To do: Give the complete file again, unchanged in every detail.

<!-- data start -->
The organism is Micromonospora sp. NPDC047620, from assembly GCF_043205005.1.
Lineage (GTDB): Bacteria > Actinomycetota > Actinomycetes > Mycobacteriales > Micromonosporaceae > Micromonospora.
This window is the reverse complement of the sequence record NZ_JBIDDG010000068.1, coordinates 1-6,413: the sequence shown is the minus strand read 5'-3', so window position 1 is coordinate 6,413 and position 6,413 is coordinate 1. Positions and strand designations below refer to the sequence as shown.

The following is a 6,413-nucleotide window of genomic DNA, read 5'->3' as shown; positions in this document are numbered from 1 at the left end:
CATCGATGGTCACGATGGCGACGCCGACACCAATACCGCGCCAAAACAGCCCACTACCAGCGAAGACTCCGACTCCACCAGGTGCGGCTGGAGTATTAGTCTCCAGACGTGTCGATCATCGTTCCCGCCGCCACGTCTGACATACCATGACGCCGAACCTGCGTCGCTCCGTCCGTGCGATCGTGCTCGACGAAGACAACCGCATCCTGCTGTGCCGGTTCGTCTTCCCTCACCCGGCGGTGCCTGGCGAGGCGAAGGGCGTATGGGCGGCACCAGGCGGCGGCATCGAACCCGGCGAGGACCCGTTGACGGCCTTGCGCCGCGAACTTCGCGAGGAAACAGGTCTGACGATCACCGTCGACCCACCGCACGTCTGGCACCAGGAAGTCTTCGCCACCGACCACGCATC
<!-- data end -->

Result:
The organism is Micromonospora sp. NPDC047620, from assembly GCF_043205005.1.
Lineage (GTDB): Bacteria > Actinomycetota > Actinomycetes > Mycobacteriales > Micromonosporaceae > Micromonospora.
This window is the reverse complement of the sequence record NZ_JBIDDG010000068.1, coordinates 1-6,413: the sequence shown is the minus strand read 5'-3', so window position 1 is coordinate 6,413 and position 6,413 is coordinate 1. Positions and strand designations below refer to the sequence as shown.

The following is a 6,413-nucleotide window of genomic DNA, read 5'->3' as shown; positions in this document are numbered from 1 at the left end:
CATCGATGGTCACGATGGCGACGCCGACACCAATACCGCGCCAAAACAGCCCACTACCAGCGAAGACTCCGACTCCACCAGGTGCGGCTGGAGTATTAGTCTCCAGACGTGTCGATCATCGTTCCCGCCGCCACGTCTGACATACCATGACGCCGAACCTGCGTCGCTCCGTCCGTGCGATCGTGCTCGACGAAGACAACCGCATCCTGCTGTGCCGGTTCGTCTTCCCTCACCCGGCGGTGCCTGGCGAGGCGAAGGGCGTATGGGCGGCACCAGGCGGCGGCATCGAACCCGGCGAGGACCCGTTGACGGCCTTGCGCCGCGAACTTCGCGAGGAAACAGGTCTGACGATCACCGTCGACCCACCGCACGTCTGGCACCAGGAAGTCTTCGCCACCGACCACGCATC